We often think of curiosity as primarily a childhood trait. When we are small, we have an unquenchable thirst for knowledge about the world, but as we grow and learn to conform in school and work, that flame of curiosity gets extinguished just as creativity is stamped out of us. Part of living life fully is continuing to learn and grow. That takes a certain interest in our surroundings, a desire to learn, and a curiosity about the way the world works.
On this topic, Anne Wilson Schaef writes:
“As I look back over the significant teachers in my life, one of the characteristics that consistently stands out is their curiosity. We sometimes think that curiosity is reserved for youth and is only natural in young children.
Yet I am sure that if we think about the people we have known, those that we remember most vividly are those who remained incurably curious throughout their lives.
There is an intimate link between curiosity and aliveness. Curiosity appears to be in the gene bank of the human species. My curiosity is not dead, even though it may seem to have been slumbering for awhile.”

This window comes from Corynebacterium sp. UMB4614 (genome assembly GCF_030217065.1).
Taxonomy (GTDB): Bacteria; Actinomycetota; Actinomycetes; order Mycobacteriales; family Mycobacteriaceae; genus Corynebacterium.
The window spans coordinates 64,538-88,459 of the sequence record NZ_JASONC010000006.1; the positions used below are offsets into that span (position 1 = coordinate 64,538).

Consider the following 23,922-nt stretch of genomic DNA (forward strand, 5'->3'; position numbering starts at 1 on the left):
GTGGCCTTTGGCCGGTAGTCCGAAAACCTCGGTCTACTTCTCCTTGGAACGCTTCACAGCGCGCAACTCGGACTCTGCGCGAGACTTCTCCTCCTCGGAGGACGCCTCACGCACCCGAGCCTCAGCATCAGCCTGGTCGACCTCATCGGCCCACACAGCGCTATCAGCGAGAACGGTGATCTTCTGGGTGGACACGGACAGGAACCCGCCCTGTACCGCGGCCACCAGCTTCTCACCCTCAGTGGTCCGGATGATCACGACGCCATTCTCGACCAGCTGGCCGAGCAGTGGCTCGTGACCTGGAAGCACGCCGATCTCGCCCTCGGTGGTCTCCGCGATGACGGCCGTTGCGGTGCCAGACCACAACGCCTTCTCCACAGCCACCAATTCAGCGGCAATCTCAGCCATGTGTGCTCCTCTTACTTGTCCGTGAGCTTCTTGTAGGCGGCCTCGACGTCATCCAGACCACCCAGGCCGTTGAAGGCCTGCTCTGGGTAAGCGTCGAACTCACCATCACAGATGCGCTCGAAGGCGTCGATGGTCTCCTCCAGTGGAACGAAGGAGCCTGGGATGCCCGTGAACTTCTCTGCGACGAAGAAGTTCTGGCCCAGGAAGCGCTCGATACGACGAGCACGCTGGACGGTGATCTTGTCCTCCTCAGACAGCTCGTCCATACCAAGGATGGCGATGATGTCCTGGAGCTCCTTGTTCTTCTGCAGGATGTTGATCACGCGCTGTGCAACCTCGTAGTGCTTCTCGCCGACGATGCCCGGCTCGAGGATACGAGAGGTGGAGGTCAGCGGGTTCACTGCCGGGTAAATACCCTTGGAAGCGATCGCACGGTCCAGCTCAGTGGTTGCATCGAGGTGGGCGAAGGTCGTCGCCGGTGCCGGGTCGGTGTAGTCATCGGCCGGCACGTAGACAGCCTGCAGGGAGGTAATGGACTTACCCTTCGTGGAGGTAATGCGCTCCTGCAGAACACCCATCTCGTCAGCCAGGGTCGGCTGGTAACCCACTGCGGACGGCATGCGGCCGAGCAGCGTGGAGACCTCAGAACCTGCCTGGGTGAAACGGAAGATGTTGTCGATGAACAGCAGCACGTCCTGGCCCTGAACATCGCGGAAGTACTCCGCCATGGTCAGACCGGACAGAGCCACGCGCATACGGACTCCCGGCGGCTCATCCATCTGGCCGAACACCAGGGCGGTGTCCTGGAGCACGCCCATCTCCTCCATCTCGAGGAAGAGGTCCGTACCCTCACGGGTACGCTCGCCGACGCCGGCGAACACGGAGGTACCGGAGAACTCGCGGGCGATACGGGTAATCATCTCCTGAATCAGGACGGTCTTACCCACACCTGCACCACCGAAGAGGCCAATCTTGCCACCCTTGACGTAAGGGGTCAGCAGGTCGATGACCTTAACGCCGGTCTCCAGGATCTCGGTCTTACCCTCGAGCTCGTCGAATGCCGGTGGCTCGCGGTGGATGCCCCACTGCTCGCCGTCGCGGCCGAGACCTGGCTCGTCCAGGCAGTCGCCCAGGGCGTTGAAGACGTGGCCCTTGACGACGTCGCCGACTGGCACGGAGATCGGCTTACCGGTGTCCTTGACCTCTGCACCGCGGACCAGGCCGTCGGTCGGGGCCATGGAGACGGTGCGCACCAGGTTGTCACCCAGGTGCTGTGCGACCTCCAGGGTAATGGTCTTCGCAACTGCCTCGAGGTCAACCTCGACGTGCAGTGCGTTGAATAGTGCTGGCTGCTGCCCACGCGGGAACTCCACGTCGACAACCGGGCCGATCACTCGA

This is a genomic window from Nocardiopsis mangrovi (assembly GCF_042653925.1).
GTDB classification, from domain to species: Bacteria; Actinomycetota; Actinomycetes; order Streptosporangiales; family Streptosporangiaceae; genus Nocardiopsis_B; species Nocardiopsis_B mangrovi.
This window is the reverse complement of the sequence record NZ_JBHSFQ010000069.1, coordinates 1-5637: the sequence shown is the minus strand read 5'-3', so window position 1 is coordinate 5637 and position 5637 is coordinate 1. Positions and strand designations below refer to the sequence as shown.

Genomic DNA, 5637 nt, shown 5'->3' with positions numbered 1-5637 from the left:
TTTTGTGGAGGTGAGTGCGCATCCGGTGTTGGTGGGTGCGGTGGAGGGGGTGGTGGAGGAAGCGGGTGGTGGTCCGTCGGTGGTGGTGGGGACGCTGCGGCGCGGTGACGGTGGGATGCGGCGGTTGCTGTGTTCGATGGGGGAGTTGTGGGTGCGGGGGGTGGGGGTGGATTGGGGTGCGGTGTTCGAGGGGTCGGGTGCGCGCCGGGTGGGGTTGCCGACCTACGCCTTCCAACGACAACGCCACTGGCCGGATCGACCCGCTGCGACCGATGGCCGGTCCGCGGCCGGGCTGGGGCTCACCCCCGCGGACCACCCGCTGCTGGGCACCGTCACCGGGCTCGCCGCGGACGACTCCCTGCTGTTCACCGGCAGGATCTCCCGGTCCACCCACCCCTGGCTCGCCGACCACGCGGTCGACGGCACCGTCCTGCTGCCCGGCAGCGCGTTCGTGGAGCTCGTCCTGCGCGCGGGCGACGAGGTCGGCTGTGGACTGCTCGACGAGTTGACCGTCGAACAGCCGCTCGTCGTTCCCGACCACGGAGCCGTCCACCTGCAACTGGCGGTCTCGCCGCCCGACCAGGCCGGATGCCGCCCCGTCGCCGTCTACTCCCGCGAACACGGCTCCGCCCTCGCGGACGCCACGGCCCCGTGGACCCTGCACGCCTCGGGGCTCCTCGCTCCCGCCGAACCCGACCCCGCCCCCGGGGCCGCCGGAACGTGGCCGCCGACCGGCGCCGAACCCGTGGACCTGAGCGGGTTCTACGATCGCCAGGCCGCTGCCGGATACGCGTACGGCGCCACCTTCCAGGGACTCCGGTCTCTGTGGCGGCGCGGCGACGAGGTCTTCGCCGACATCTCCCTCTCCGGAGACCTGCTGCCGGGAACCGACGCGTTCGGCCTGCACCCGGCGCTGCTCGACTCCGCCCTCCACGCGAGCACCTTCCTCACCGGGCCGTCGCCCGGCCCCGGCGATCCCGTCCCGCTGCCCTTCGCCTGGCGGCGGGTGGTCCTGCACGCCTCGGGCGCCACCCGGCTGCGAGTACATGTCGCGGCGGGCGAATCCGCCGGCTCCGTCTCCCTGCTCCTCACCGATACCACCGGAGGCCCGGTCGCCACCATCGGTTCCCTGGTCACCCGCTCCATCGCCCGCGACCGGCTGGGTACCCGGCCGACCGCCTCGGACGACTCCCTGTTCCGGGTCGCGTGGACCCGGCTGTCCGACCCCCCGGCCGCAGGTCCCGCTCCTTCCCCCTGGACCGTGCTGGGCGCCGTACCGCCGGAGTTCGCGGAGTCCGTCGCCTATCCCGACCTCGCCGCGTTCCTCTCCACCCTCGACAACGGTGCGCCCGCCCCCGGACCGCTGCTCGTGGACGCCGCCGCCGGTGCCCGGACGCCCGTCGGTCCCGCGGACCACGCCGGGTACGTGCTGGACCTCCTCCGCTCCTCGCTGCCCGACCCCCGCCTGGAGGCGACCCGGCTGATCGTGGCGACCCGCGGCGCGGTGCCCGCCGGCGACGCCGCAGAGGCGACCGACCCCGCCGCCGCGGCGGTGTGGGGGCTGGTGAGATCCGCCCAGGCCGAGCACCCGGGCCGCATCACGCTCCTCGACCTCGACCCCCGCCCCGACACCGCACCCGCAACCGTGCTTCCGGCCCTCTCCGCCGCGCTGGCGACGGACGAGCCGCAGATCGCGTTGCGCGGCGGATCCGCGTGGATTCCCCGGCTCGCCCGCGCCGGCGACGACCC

Our curiosity keeps us learning. It keeps us interested in the world around us, and in turn, makes us interesting to be around. People who are interested are interesting after all. There is so much the world has to offer. Why on earth would we ever turn our backs on that opportunity by assuming we know it all? When we are curious, we are eager to learn and know more. We are passionate about life, and we desire to know as much about the world around us as possible. We’re connected, and engaged, and alive. There is an undeniable vitality to those of us who stay curious for all of our lives.